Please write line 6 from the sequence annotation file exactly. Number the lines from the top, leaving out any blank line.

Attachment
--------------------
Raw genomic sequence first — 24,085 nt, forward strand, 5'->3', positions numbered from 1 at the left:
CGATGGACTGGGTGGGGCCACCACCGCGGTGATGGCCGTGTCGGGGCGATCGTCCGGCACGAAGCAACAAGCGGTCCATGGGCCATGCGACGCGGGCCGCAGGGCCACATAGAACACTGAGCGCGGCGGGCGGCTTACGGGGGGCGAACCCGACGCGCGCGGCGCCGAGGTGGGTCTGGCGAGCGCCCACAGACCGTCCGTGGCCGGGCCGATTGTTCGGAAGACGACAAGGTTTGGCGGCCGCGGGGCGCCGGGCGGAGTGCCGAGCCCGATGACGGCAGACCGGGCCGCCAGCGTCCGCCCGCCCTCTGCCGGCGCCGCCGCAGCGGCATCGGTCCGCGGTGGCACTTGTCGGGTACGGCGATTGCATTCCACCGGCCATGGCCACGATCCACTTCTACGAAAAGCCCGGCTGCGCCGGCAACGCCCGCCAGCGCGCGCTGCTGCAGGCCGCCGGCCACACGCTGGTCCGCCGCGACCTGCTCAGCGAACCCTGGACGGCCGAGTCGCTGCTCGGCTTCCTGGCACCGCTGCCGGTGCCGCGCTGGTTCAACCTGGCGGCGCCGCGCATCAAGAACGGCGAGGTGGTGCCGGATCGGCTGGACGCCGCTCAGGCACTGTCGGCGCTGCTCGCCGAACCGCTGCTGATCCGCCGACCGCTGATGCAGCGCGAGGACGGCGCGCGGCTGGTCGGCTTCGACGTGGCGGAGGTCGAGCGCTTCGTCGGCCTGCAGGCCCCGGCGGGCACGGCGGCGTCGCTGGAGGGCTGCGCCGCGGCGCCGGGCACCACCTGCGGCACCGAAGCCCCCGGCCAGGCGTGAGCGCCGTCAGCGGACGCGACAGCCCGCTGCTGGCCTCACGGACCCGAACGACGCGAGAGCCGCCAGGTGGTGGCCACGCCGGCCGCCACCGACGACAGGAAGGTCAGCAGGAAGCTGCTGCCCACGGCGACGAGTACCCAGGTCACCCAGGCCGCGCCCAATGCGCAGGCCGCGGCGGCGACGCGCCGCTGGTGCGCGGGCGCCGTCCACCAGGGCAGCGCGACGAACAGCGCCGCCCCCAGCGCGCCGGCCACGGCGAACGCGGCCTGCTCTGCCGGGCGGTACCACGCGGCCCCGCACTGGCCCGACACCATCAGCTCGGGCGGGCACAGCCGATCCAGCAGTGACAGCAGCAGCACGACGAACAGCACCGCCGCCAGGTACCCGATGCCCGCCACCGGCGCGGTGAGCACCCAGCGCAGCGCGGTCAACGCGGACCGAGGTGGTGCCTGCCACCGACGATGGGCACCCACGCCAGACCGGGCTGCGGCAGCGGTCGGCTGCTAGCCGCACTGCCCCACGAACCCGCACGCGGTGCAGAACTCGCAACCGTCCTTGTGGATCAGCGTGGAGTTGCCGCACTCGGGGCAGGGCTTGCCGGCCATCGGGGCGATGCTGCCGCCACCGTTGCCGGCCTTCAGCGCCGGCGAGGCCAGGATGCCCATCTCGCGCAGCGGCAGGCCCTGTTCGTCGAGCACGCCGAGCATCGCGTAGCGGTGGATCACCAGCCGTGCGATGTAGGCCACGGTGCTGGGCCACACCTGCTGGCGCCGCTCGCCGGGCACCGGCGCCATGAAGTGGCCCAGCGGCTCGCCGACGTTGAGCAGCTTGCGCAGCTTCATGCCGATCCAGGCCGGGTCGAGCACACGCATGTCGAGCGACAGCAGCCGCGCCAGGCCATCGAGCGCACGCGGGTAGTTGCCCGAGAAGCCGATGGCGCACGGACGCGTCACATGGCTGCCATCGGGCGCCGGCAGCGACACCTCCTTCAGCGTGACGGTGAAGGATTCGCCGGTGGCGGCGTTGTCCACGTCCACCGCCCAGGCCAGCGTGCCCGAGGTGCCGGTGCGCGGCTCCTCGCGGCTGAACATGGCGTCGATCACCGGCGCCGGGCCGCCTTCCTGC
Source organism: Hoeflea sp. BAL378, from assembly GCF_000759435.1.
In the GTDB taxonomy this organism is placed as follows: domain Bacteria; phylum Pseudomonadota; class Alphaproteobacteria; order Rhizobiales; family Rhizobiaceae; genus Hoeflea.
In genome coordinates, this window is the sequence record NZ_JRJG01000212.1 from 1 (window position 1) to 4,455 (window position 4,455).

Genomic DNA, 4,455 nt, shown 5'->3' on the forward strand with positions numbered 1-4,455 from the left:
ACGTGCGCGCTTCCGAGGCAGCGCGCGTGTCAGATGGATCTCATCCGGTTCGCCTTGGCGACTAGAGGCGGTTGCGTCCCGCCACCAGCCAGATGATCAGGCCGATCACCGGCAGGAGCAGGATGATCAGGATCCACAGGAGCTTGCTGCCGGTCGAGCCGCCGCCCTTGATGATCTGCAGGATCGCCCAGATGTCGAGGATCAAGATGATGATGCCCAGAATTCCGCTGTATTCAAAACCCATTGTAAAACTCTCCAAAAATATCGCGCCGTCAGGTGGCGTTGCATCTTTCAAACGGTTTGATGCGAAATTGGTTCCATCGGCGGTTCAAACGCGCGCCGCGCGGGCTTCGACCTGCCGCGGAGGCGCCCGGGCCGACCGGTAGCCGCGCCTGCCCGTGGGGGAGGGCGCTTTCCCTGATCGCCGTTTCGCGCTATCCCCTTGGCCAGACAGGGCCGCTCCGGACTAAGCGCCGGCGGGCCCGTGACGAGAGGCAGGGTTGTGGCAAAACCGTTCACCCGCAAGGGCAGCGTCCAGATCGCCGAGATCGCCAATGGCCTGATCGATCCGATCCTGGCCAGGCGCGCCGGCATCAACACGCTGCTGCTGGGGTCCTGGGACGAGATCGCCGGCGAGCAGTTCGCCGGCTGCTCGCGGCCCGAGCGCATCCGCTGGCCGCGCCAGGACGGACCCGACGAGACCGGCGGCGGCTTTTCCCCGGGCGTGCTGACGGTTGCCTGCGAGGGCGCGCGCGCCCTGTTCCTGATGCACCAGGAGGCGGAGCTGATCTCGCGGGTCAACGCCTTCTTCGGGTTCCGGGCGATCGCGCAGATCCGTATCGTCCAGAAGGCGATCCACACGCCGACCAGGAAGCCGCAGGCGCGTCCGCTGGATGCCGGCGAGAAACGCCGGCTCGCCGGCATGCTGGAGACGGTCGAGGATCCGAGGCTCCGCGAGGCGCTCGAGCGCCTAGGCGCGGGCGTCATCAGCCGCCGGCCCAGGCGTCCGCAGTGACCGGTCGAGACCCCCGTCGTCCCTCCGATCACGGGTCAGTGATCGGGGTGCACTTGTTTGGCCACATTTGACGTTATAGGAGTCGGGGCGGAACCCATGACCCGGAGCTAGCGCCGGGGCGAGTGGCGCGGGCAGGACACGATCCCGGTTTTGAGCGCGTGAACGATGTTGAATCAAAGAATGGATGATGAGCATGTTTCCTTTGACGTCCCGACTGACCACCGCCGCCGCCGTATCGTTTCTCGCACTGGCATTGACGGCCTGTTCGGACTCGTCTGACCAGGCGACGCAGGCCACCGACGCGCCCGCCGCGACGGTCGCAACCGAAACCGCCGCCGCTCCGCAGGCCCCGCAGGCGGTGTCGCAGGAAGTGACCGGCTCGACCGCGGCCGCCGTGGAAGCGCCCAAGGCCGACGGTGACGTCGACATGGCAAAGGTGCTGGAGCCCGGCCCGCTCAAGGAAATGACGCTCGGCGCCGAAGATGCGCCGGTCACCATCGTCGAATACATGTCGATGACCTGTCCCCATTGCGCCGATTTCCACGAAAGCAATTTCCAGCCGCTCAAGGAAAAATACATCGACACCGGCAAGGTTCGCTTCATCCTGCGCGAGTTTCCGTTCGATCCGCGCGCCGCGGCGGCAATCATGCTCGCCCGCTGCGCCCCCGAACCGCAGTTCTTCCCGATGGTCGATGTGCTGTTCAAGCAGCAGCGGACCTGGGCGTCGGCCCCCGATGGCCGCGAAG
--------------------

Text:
Genomic DNA, 4,455 nt, shown 5'->3' on the forward strand with positions numbered 1-4,455 from the left: